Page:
At this point I didn't know where to start. Synology said the error was a permission error, or illegal filename characters or filename too long. And those two latter one seemed plausible. So I started googling around, and sure enough I found some results about it. I'll spare you the details as I had hoped someone would do for me.
Basically, DeltaCopy comes with a really old version of
rsync.exe and a really old version of
cygwin1.dll, that does not support unicode. To fix this, you should install Cygwin and install
chmod, rsync and ssh. Then copy these 3 .exe files from the
/bin directory in your Cygwin install, along with the
cygwin1.dll and cygiconv-2.dll, and put these 5 files in the DeltaCopy folder, replacing the older files. Now DeltaCopy supports unicode.
You should also edit the
deltad.conf file and add the line
log file = /some/path/to/log/to/rsync.log so you'll have a log of what rsync is up to.
Once I had done this DeltaCopy was working great and Synology successfully backed everything up. I had to manually delete some files that had corrupted unicode names as the proper unicode version of rsync couldn't find them anymore.
Atleast I hope everything is copied. In a perfect world the backup disks should have as much disk space available as the source disks, but I now notice that the backup disks are 0.6 GB larger, probably from using NTFS (probably another controversial choice in the Server world).
I was really surprised that this worked. To set it up, hook up your UPS USB to your Synology, then go to Hardware & Power settings on your Synology > UPS Tab, and enable network UPS server. In 'Permitted DiskStation devices' add your other computers IP.
Then open up
upsclient.exe and go into Settings and set it up as such:
And that's pretty much it. Hit Apply and your UPS should appear in the interface:
You can also go into settings and go to the settings of
upsclient.exe and set a threshold of how little battery the UPS must have left before it shuts down. I have mine at 5%.
I have tested this program and I can vouch that it works. I put the threshold to 90% and then unplugged the UPS from the wall and indeed, when it went under 90% the computer shut down (peacefully).
This program hasn't been updated since 2007 though, so I'm not that confident with it. If you know a better tool for Windows that does the same thing and is as easy to use, I would love to know.
And oh! Both DeltaCopy and Windows NUT Client requires you to manually allow them through the Windows 10 Firewall.
Just browsing around Plex and starting up a stream is much faster, to put it simply. Transcoding/syncing content is also faster. One huge pro of this i3-6100 is that the stock fan is basically silent. In idle it's silent. At 100% load it's audible, but it's not worse than a WD Red disk.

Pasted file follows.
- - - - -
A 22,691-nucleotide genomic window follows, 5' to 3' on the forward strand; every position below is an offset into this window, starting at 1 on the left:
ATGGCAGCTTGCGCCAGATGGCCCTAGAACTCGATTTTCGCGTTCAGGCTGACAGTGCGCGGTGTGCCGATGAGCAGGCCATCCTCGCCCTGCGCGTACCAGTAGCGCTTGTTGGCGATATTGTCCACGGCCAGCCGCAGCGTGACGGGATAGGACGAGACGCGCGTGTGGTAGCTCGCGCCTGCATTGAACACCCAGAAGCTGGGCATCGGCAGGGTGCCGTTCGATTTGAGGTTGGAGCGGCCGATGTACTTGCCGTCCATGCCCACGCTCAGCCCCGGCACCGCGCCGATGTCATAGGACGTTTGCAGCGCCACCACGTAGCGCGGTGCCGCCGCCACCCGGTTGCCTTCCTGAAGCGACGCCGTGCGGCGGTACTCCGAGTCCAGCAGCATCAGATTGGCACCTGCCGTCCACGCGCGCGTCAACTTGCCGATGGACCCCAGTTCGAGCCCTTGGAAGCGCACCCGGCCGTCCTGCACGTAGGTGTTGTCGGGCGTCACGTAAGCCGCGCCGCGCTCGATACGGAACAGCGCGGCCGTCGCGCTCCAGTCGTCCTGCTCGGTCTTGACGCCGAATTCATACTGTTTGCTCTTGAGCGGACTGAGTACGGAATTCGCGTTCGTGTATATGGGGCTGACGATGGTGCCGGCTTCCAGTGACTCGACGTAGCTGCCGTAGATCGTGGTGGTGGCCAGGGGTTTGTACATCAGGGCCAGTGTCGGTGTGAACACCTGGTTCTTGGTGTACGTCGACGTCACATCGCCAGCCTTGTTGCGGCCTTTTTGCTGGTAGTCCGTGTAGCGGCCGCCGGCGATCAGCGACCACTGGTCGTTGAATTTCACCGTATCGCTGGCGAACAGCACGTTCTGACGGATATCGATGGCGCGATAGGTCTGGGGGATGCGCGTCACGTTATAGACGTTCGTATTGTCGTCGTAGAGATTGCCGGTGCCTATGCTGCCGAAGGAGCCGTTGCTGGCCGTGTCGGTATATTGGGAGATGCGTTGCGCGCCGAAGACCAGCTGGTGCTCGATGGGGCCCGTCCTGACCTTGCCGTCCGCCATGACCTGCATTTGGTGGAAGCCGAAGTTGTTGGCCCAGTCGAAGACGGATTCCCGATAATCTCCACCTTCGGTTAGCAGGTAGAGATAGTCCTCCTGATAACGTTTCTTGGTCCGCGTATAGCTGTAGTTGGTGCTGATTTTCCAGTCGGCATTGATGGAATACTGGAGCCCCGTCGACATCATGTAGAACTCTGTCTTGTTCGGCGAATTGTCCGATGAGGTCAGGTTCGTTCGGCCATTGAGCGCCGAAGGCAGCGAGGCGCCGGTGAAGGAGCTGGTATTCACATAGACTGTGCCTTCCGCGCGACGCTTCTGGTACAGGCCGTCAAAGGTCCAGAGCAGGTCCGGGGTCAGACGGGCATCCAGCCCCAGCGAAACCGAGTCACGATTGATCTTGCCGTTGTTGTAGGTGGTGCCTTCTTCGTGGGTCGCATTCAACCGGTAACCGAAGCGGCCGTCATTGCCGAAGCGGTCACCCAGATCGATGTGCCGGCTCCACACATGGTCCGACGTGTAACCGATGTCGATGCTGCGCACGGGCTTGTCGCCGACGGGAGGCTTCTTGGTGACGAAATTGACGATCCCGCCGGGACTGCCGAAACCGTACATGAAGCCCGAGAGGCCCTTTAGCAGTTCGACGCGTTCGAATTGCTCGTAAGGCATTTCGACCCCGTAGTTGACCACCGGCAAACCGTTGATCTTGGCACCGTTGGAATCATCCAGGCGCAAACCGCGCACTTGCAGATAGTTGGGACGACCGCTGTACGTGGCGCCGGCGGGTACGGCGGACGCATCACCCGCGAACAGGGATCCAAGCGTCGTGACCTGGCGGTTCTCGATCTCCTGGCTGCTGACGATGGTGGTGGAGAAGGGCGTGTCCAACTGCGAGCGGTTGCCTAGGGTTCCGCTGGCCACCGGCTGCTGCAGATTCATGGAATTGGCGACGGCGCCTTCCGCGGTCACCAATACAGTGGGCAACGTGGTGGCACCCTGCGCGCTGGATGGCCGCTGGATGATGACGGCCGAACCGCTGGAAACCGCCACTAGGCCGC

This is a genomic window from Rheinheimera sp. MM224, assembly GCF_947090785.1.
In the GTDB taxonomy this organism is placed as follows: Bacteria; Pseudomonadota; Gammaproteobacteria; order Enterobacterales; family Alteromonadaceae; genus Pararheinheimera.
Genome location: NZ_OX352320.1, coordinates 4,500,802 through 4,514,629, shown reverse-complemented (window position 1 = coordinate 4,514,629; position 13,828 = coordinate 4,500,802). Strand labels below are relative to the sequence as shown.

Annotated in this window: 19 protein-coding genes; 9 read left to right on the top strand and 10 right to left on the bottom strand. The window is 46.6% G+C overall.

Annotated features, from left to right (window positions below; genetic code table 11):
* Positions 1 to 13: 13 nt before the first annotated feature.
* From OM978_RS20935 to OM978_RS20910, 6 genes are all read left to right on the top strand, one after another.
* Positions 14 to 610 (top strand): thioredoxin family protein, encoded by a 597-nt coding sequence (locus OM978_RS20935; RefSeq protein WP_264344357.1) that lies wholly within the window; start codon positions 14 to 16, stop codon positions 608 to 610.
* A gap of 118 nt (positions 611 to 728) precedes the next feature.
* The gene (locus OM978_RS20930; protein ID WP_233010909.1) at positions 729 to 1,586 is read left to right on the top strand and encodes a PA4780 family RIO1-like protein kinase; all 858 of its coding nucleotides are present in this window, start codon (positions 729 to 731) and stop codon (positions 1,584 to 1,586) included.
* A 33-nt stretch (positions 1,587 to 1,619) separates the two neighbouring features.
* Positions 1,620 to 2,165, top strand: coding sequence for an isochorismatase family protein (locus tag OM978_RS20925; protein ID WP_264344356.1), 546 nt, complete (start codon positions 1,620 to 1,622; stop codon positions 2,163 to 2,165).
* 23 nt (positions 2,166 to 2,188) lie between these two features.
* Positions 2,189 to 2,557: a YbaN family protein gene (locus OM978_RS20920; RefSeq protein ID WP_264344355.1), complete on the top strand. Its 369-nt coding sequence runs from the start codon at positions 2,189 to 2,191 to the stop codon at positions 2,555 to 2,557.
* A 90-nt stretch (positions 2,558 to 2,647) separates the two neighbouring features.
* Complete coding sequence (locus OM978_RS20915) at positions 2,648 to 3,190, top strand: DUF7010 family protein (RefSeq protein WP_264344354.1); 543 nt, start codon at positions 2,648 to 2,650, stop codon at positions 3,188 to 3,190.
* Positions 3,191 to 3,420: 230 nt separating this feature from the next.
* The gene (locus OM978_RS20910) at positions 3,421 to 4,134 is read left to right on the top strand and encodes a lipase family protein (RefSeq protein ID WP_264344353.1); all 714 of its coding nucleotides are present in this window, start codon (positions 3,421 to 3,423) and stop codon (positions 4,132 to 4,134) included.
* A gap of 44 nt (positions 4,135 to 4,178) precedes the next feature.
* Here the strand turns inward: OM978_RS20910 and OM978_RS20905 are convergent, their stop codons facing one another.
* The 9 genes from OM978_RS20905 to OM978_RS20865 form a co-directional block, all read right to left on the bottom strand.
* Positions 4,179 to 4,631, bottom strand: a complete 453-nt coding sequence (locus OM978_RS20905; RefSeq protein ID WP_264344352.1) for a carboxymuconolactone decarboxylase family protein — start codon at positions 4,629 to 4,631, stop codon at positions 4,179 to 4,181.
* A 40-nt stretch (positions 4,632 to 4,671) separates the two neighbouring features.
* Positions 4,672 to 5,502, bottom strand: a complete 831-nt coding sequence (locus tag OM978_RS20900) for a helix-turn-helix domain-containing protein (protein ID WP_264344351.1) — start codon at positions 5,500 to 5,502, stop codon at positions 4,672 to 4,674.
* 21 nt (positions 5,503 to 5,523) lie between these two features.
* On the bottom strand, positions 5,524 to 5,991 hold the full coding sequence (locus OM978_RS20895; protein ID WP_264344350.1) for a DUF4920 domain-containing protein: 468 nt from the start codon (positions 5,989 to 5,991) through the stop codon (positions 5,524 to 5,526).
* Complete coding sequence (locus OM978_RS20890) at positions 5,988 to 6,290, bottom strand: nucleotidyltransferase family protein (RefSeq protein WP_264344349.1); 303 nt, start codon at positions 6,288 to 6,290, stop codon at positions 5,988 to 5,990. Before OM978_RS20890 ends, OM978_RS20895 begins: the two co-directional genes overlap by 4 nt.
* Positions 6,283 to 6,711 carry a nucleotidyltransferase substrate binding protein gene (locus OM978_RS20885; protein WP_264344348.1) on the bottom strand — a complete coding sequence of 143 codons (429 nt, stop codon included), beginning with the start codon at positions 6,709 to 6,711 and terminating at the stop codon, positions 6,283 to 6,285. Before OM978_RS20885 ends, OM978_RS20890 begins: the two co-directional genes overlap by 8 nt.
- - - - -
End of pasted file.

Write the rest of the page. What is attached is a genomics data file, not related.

To test this I made a very simple thing: I transcoded the same episode of Friends (S09E011), with the same settings, on both computers:
|CPU||Avg. Transcode FPS||Time Taken|
|i7-4770K2||28.668539||00:19:27|(Sadly, I do not have my Mac Mini in a usable state right now so I cannot to do a comparison on that. Maybe in the future I'll update this post and add that to the table.) Now added as i5-2415m.
As you can see, the i7 is roughly a third faster. But! We have to think about relative time here. My i7 can only transcode videos when I'm awake (my computer is on, I don't leave it on at night as I want my room to be quiet), but the i3 can run 24/7. So let's say my i7 can transcode stuff 16 hours per day and the i3 can transcode stuff 24 hours per day. This means that my i7 can transcode 48.5 episodes of Friends per day, while my i3 will do 41.3 episodes per day... so in practice this Plex Server isn't actually faster than my gaming rig at transcoding Blu-rays. If my i7 could only transcode 13 hours per day though, the i3 would be faster.
Overall I am very happy with this build. Finally getting to build a mITX rig was fun, and I'm sure it would've been even more fun if I had a modular PSU.
As far as OS goes, I'm not sure if Windows is the greatest choice in the long run. When I put in more hard drives in there, I will want to share them out on the network and I'm not sure if Windows and/or NTFS is the best choice for that, so maybe in the future I'll set up a OpenMediaVault VM or something, that will just share the drives. We'll see.
For now, this works wonderfully. RDP is fantastic.
1: TOW No One Proposes: not a great episode. I really didn't like that Joey accidentally proposed to Rachel in the Season 8 finale. Although, they clear that all up in this episode, so I guess it's not terrible. It's just the first 2 minutes that is abysmal. I skipped this episode (and TOW Rachel Has A Baby) last time I re-watched the show.
2: My i7 is not overclocked. It has been in the past, but I just can't deal with the once-a-month BSOD's. Maybe if you check back here some day I will have OC @ 4.2 GHz results.